3) Do a user study that shows average age, income, family situation (married/kids) of your visitors – that way advertisers can see if it matches up with our clients' demographic target. A user profile should also help you sell yourself to a network. Maybe you can do some kind of short survey -- raffle a prize for visitors who take the time to respond.
4) Consider revamping your homepage design. Honestly, I'm not enamored with your logo and I think your tagline "News For People" is too mushy and amorphous. Ask yourself -- what makes my site special? What content do I offer that you can't find anywhere else? Are you the "Less-Filling Sports Site"? Are you "What ESPN Won't Tell You"? If your tagline is going to be a parody, take it to the extreme, like "The Universe's Most Trusted Name In Sports." Also remember, the shorter the better for taglines... try to make it 7 words or less. And as for your homepage banner, the cleaner the better. I'll refer back to the gold standard for this sort of thing -- the Onion. Their logo at the top of their homepage is professional, distinctive, and evocative of a real newspaper. Take design cues from them. There's a reason advertisers feel comfortable buying space on their site.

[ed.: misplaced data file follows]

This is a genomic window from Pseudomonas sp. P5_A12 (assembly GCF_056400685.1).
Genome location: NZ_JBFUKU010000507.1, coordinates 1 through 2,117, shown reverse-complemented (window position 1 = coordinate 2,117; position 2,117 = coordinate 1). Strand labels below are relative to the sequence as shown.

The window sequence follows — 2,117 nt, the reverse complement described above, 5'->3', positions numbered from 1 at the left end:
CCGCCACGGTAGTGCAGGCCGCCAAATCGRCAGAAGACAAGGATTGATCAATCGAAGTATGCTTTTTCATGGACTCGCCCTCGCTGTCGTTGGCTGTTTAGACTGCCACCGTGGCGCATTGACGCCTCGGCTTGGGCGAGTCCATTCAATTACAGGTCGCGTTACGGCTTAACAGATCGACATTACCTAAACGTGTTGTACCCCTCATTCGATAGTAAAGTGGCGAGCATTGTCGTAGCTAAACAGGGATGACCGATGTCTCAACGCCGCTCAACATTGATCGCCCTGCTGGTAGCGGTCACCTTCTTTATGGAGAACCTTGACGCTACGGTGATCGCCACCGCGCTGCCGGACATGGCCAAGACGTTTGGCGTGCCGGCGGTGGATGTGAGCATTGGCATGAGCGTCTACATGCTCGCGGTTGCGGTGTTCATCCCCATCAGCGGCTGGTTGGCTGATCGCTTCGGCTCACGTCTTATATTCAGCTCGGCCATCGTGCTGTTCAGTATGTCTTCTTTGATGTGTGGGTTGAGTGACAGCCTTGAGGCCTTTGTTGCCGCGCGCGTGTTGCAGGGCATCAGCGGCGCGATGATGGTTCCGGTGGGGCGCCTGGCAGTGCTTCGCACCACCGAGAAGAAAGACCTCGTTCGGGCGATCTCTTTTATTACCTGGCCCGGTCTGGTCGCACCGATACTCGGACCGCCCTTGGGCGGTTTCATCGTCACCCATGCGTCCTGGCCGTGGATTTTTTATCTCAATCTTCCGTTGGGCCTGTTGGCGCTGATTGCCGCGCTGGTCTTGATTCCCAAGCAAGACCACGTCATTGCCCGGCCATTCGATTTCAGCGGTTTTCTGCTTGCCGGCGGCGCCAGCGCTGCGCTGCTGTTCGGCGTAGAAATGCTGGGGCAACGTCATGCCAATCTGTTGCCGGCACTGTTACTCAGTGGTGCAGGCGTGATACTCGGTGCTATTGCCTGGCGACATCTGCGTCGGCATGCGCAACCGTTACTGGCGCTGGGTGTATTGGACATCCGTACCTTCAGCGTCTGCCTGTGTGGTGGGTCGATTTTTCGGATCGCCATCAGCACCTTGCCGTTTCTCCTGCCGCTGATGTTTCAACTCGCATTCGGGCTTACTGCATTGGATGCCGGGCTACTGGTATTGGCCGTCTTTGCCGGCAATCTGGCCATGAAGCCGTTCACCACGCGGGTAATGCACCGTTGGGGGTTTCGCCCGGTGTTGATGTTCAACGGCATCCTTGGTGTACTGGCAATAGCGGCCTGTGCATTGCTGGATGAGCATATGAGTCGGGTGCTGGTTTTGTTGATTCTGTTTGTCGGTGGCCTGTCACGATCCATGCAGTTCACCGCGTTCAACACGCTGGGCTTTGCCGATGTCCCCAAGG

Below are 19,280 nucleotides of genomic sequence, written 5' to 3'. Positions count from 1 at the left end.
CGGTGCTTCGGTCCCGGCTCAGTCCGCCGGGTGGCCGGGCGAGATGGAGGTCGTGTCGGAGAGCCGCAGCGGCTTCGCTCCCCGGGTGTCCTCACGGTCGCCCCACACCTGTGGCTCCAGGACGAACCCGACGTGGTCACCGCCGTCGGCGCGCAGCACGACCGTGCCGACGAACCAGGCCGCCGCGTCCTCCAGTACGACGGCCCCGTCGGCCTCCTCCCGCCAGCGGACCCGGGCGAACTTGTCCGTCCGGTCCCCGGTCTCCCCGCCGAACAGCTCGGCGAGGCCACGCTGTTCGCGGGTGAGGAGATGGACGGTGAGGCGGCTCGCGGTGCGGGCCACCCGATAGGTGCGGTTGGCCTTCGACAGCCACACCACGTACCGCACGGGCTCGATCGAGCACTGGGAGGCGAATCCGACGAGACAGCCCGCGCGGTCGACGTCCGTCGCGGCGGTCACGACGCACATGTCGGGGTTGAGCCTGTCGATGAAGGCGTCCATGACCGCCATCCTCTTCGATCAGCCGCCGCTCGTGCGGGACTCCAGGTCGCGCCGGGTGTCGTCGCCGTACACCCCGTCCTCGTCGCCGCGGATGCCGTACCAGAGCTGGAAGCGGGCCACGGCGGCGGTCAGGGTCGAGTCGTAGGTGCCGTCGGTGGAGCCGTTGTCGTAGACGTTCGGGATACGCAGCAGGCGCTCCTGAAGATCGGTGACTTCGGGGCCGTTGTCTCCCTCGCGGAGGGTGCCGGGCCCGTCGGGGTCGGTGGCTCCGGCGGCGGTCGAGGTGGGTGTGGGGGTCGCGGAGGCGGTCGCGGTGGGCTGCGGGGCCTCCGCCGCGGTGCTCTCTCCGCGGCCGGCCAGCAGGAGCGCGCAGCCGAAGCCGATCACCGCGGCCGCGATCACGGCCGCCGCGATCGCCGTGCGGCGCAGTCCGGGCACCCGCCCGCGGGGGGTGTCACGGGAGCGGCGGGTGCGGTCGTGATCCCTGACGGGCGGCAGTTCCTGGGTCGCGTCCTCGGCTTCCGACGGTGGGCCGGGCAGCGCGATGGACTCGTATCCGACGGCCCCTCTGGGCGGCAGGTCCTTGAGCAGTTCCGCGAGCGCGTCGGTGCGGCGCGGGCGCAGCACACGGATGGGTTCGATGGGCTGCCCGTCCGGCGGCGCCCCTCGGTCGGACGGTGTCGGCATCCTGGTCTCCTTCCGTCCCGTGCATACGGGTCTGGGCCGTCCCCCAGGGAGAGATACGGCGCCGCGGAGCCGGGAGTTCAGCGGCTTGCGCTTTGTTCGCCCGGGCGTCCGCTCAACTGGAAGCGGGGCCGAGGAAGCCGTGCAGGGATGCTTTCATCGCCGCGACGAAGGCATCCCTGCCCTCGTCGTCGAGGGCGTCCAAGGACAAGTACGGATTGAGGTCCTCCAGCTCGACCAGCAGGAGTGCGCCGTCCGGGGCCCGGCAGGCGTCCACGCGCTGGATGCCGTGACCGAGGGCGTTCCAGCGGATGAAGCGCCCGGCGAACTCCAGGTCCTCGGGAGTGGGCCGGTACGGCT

Things eTruesports can do to advertise your own site without spending a lot of money:
1) Keep doing what you're doing with contributing quotes on other websites and getting press releases out to newspapers. It's free and the more people who link to your page, the more converts you'll make.
2) Become a content partner with someone who has a site with more traffic. A "proper" sports site like CBSsportline.com or Yahoosports.com might be interested in running some of your columns as a "lighter side of sports." You'd get a forum to drive people back to eTruesports, they'd get free content that makes them look hip.
3) Exchange ad space with some of the similar sites I listed above (Sports by Brooks). Offer to let them run a banner ad on your site for a month, then have them return the favor. There's a saying: "A rising tide lifts all boats." If someone likes
Defamer.com and TMZ.com, they'll probably like PerezHilton.com. Think of where you can drive cross-traffic with people who like chuckling about sports absurdity. [Note: this will involve developing your own banner advertising creative]
4) Pull a stunt that will get you on the news (but hopefully not arrested). This site has lots of good pranks and stunts as thought starters.
Good luck and happy parodying!
* * *
For better or worse, eTruesports has taken several of the Ad Man’s comments to heart.
This is how the site looks today. Note the new design look, tagline, and mock advertising.
The Ad Man is still waiting for his sacrificial goat.
Gregory Huffstutter has been punching Ad Agency timecards for the past decade, working on accounts like McDonald's, KIA Motors, and the San Diego Padres. He recently finished his first mystery, KATZ CRADLE. The first 100 pages of his novel are linked here. For general advertising questions, leave a comment or send e-mail to katz @ gregoryhuffstutter dot com with 'Ask The Ad Man' in the subject line.